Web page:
Chesterton Tribune



School Board splits 3-2 to approve Chesterton Fiber optic agreement

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Three members of the Duneland School Board were ready to sign on to an agreement with the Chesterton Redevelopment Commission on Monday for high-speed fiber optics.

Two board members -- Kristin Kroeger and Ronald Stone -- were not.

Both dissenters said they were not against the proposed resolution for the RDC to provide fiber optic services to the school corporation but that the vote should be delayed until officials could calculate what the value is in terms of actual dollars and cents that the corporation stands to gain in the deal, if any.

“I think that needs to be known before we sign this,” Kroeger said.

The Chesterton RDC unanimously adopted a resolution last week to pass TIF revenues on to the schools--up to 15 percent, the maximum that state statute allows. However, as attorney Chuck Parkinson pointed out, the resolution gives the RDC the authority “to provide services in lieu of actual funds.”

According to the resolution agreement, in return for the services, the schools would provide educational programs, work training programs or any programs that would prepare employees for economic development.

The agreement is to last 10 years, similar to one the board has with the Burns Harbor Redevelopment Commission, with subsequent renewal terms of five years after that.

The Town of Chesterton would be responsible for the installation and infrastructure of the fiber optics.

But Kroeger asked would there really be a value, since there already are fiber optics in the school corporation. According to Assistant Superintendent Monte Moffett, Duneland has “the most fiber optics of anyone in the community.”

The RDC wouldn’t be able to estimate the dollar value, Parkinson said, until it chooses a network design consultant. But with the installation, the schools should be able to eliminate the costs of infrastructure from its budget.

Since the schools are said to have fiber optics already, Kroeger and Stone asked what the benefit would be of taking the services rather than taking direct funds.

“We might never get a dime. We might not get anything,” Stone said.

Board member Mike Trout, who is a non-voting ex-officio member on the Chesterton RDC, said he’s in favor of the measure, hailing it as “a chance to work cooperatively with (Chesterton).”

“This is what the RDC is offering us,” Trout said.

Board member John Marshall also felt confident in acting on the agreement rather than tabling it as Stone and Kroeger suggested, arguing that this will cut costs for the schools.

Board President Ralph Ayres said that whatever the value may be, the Indiana School Board Association encourages local redevelopment commissions to “support the schools in every form we can.” Ayres sits as a non-voting member of the Burns Harbor RDC and the Porter County RDC.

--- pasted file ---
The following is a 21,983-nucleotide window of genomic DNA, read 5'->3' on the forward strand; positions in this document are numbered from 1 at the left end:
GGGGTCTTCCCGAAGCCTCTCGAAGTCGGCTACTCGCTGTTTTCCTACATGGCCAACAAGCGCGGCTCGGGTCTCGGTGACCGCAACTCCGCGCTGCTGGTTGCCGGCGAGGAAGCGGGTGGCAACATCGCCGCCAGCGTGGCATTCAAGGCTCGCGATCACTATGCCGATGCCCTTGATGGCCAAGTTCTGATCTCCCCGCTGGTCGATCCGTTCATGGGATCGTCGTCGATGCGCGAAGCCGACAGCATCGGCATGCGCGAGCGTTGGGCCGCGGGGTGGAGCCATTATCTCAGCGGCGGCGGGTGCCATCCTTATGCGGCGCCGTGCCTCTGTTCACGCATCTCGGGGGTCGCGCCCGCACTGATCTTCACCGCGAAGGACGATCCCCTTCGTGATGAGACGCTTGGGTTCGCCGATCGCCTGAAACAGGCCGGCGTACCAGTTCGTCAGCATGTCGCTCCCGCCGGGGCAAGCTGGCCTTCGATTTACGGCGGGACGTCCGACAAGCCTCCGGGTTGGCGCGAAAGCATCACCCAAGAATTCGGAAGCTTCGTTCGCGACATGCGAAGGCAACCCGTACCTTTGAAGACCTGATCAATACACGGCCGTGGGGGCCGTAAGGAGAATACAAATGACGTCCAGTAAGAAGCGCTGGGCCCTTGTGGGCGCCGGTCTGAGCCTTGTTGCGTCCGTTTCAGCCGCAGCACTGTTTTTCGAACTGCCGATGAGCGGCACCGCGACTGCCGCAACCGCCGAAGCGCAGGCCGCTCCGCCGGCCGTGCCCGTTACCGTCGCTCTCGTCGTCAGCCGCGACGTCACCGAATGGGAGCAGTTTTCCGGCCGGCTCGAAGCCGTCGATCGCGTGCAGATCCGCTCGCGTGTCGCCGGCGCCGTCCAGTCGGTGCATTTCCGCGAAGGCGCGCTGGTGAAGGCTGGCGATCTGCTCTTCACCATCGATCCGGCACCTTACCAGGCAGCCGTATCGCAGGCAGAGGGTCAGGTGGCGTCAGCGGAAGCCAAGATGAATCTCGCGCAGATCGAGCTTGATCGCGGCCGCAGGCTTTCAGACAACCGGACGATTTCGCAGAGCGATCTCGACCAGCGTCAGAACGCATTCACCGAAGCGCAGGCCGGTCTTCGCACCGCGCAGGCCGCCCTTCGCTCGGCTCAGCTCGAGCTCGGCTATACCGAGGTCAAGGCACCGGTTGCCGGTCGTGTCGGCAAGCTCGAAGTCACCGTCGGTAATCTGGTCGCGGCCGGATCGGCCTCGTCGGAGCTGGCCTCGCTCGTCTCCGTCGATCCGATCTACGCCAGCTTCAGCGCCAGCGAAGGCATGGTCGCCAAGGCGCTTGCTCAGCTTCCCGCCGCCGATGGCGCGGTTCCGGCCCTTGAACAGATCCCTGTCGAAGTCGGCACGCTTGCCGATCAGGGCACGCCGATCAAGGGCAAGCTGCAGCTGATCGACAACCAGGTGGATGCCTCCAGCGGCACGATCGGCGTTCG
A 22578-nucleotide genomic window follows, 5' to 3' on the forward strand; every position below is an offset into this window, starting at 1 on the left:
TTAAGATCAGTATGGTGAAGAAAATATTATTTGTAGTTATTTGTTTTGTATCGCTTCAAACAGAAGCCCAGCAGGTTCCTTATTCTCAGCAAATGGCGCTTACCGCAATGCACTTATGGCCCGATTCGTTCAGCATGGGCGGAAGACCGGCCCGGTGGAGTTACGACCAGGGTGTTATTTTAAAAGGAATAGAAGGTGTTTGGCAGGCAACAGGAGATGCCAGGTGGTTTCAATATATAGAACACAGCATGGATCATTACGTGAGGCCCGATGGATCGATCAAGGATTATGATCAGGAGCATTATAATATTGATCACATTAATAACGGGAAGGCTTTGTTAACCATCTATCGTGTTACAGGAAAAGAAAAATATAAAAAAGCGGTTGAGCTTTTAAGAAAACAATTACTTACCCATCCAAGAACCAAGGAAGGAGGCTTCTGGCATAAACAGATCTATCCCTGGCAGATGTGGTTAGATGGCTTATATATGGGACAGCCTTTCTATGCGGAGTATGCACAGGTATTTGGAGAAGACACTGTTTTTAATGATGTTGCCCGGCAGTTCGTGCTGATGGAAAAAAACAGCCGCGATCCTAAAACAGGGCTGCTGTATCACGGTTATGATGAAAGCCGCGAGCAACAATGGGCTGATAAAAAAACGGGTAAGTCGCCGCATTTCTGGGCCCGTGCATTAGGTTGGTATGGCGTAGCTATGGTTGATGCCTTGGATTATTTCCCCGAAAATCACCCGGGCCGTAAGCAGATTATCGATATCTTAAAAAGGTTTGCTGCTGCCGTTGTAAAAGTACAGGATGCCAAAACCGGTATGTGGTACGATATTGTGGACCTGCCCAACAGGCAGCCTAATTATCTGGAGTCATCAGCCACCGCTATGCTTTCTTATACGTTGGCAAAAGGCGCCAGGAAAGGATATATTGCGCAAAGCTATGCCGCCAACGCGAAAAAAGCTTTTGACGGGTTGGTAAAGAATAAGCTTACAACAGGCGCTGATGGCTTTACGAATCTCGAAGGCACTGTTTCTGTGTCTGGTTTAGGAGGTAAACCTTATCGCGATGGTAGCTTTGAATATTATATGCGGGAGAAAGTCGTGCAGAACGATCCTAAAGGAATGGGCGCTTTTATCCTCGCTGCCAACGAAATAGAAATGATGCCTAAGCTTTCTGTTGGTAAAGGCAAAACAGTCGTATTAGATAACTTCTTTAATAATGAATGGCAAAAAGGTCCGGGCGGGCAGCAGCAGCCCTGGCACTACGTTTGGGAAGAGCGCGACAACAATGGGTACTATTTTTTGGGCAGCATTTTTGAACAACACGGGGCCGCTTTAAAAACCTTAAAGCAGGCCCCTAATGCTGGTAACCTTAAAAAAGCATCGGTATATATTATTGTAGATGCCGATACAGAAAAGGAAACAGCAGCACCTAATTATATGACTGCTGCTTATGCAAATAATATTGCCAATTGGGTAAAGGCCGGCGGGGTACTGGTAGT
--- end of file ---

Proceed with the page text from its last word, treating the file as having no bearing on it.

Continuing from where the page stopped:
“I’m personally willing to go forward and see where we go with this at this point,” Ayres said.

Ayres voted “yea” on the resolution as did Trout and Marshall, passing the resolution by a vote of 3-2.

The question was asked whether or not the fiber optic network would be for all schools, not just those within the Town of Chesterton. Trout said there are possible ways in which an RDC can spread its revenues outside of its TIF boundaries under its authority.

Accountability grades

Assistant Superintendent of Instruction Jim Goetz reported that all of Duneland Schools received A grades last week in the Indiana Department of Education’s school accountability grades.

“I doubt there are a lot of school corporations in the state that get to say that. It’s a very nice feather for us,” he said.

Superintendent of Schools David Pruis said it’s fortunate that the Indiana General Assembly passed bills just in time to hold schools harmless from the 2015 ISTEP scores.

Goetz said the state will be releasing the accountability grades for entire school corporations on Wednesday.

Legislative update

In other business, Pruis mentioned legislative bills affecting education to keep an eye on as they move from the Indiana House of Representatives to the Senate and vice versa.

House Bill 1001 is a roads funding bill but Pruis said that he learned Friday a proposal in it would lower the rate of personal income tax from 3.25 to 3.06 percent in order to offset the increase to the gas tax for road funding.

Lowering the income tax rate will mean less money for schools, Pruis said, since its figured into the state’s tuition funding support formula.

Lawmakers are also considering legislation that would address issues of dual credit classes, such as HB 1730, Pruis said. New regulations from the Higher Learning Commission, a national organization, have mandated that starting in 2017 teachers have advanced degrees in the dual credit subjects they teach, but there is interest in delaying that until 2022.

HB 1002, which would give $7,500 in annual scholarships for teaching students, would cost about $1.5 million for 200 students and eventually $6 million per year when the program grows to 800 students in a few years.

Wednesday is the final day that bills be voted on and switched over to the House or Senate, Ayres said.

Ayres reminded the board and those in the audience that this Saturday is the legislative breakfast and forum hosted by the Dunes Shore District Council of the Indiana State Teachers Association. The breakfast will start at 8:30 a.m. at Portage High School’s west cafeteria.

Discussion topic meeting:

School Safety

Before adjourning, Ayres mentioned the board will host one of its quarterly school discussion topic meetings at 6 p.m. on Monday, Feb. 22 which the public is welcome to attend.

This morning, Ayres informed the Chesterton Tribune the topic will be school safety and security.


Posted 2/2/2016




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